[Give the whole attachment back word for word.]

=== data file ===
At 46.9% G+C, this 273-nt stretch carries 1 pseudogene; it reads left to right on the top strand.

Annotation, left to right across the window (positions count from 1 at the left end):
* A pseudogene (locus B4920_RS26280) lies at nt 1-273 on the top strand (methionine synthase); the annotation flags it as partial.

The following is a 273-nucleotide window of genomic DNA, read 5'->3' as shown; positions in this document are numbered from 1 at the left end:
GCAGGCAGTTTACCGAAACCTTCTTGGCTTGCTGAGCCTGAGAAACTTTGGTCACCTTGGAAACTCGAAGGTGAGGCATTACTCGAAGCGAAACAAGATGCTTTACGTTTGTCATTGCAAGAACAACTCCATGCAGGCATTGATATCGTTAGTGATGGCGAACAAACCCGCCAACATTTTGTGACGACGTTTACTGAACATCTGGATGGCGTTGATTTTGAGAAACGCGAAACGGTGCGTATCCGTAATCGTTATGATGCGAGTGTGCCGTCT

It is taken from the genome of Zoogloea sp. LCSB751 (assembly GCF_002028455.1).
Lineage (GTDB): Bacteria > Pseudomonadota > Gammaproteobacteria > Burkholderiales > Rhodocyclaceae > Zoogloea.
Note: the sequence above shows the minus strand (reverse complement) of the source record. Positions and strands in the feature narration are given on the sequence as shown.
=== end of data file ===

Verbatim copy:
At 46.9% G+C, this 273-nt stretch carries 1 pseudogene; it reads left to right on the top strand.

Annotation, left to right across the window (positions count from 1 at the left end):
* A pseudogene (locus B4920_RS26280) lies at nt 1-273 on the top strand (methionine synthase); the annotation flags it as partial.

The following is a 273-nucleotide window of genomic DNA, read 5'->3' as shown; positions in this document are numbered from 1 at the left end:
GCAGGCAGTTTACCGAAACCTTCTTGGCTTGCTGAGCCTGAGAAACTTTGGTCACCTTGGAAACTCGAAGGTGAGGCATTACTCGAAGCGAAACAAGATGCTTTACGTTTGTCATTGCAAGAACAACTCCATGCAGGCATTGATATCGTTAGTGATGGCGAACAAACCCGCCAACATTTTGTGACGACGTTTACTGAACATCTGGATGGCGTTGATTTTGAGAAACGCGAAACGGTGCGTATCCGTAATCGTTATGATGCGAGTGTGCCGTCT

It is taken from the genome of Zoogloea sp. LCSB751 (assembly GCF_002028455.1).
Lineage (GTDB): Bacteria > Pseudomonadota > Gammaproteobacteria > Burkholderiales > Rhodocyclaceae > Zoogloea.
Note: the sequence above shows the minus strand (reverse complement) of the source record. Positions and strands in the feature narration are given on the sequence as shown.